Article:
Monday, 26 July 2010

I regret the time I spent reading Heidegger

I went on with this much longer than was necessary or sensible.

I did, however, satisfy myself that most people who write about Heidegger are being very... selective. One of his core beliefs is that (in the modern world) only Germans comunicating in German can be authentic - which makes the H. cult in France especially bizarre.

But H. does offer a self-gratifying fantasy on the vital importance of academics to - well - everything. A very elaborate, ponderous, erudite, serious fantasy - retreating to the silence of a hut in the Black Forest is so much more respectable than dressing-up as Dumbledore...

Even after I had satisfied myself that there was nothing there but pretentious platitude plus error, I went back again to sort out the Nazi question - about which there *seemed* to be some disagreement or confusion.

But that really is very simple indeed. Heidegger was a lifelong, unrepentant National Socialist, and that is all there is to it.

It is only a problem if you are a modern academic who affects to admire Heidegger (if the academic is non-German this entails not understanding him, by H.'s own assertion) - yet being an academic, the typical modern Heideggerian is a typical PC lefty.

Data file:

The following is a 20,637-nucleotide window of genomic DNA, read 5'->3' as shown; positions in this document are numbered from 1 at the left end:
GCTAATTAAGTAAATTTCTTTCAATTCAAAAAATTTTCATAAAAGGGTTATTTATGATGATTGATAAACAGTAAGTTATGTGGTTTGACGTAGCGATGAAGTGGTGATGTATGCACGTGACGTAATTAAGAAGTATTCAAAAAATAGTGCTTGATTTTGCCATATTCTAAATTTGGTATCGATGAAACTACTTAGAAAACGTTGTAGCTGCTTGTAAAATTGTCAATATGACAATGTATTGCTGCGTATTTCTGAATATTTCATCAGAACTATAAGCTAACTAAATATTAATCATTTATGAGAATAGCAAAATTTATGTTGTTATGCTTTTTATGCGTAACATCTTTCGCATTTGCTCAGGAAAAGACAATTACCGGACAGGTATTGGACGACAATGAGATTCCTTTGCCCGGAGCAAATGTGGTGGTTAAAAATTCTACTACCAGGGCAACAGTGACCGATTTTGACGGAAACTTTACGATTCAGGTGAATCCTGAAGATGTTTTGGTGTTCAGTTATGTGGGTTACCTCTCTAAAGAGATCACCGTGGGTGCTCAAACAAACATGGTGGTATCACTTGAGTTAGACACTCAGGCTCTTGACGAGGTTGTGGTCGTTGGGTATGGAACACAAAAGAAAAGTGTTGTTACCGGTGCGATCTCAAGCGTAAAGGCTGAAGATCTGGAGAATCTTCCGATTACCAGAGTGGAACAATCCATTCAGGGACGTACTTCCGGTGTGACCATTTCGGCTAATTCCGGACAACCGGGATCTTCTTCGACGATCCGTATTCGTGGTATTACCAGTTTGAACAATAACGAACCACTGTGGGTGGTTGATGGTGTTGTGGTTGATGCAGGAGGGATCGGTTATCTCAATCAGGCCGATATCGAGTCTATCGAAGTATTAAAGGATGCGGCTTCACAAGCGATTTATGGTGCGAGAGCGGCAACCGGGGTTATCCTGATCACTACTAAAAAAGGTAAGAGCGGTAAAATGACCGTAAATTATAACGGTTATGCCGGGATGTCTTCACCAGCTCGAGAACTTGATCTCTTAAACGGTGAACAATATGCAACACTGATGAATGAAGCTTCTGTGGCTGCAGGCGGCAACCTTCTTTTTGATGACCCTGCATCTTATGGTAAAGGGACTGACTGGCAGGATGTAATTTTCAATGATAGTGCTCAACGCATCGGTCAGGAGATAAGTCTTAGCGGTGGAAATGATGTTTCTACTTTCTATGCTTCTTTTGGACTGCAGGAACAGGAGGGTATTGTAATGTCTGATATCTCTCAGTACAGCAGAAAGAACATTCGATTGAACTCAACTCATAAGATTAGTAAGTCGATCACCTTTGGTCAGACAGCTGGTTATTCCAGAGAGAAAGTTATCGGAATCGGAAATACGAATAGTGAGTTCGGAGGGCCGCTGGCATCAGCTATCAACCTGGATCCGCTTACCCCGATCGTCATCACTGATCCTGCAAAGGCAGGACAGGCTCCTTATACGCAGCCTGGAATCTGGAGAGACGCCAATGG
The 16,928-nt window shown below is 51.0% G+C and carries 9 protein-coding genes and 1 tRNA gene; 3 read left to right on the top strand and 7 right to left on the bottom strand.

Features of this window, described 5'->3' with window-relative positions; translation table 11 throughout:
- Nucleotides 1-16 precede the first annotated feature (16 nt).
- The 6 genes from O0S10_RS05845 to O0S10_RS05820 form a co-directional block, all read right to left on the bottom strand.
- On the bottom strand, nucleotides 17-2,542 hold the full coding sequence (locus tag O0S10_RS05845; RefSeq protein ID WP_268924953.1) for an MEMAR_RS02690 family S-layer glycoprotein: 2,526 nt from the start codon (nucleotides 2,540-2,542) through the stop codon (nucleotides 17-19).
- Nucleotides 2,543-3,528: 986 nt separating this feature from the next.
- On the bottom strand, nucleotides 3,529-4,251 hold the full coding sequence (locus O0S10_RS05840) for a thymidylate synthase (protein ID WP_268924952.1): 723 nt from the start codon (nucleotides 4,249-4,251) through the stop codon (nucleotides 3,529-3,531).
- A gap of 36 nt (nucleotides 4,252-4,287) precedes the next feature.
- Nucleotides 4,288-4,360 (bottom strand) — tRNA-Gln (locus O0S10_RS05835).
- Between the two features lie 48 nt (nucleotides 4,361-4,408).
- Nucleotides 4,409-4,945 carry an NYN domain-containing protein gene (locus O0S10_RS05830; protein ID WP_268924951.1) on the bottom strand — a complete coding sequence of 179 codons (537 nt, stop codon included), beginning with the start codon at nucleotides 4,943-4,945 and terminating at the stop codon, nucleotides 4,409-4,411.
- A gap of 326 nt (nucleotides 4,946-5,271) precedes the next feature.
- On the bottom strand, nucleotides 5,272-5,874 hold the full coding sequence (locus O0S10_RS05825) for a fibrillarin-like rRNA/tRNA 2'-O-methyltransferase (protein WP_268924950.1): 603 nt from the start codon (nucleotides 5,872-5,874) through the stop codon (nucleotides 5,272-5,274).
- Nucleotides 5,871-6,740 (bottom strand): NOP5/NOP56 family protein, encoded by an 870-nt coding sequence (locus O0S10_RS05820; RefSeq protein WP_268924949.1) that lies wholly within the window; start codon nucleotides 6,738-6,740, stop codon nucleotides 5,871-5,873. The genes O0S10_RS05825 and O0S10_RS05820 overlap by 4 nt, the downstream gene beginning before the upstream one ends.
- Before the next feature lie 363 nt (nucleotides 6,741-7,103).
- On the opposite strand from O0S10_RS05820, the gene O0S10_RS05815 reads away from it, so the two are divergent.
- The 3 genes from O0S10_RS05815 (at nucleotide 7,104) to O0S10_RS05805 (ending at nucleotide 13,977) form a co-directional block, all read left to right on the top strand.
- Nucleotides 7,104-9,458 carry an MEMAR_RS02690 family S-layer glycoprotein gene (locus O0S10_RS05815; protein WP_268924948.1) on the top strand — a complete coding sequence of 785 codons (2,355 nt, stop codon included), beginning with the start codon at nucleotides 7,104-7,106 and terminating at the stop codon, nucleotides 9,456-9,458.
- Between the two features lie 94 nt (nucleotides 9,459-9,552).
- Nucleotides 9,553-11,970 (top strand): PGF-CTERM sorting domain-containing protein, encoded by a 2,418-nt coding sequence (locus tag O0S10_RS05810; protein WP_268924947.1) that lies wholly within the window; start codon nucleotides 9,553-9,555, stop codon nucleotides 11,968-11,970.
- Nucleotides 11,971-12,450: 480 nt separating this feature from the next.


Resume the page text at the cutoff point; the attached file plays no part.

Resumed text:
(Richard Rorty was an example of the combination - he did not understand Heidegger, he was a PC lefty, and he ignored the Nazi business. Yet if Heidegger was such a great moral philosopher as Rorty said he was, then the fact that he was a National Socialist is... interesting, surely? In an *obvious* sort of way.)

But this is not really a problem, since PC leftys are intrinsically dishonest - therefore it is facile for them to deny or forget that Heidegger was a Nazi.

Hence the persistent pseudo-confusion on this matter. But, really, it is not worth the time or energy of sorting it out. My advice: Don't bother.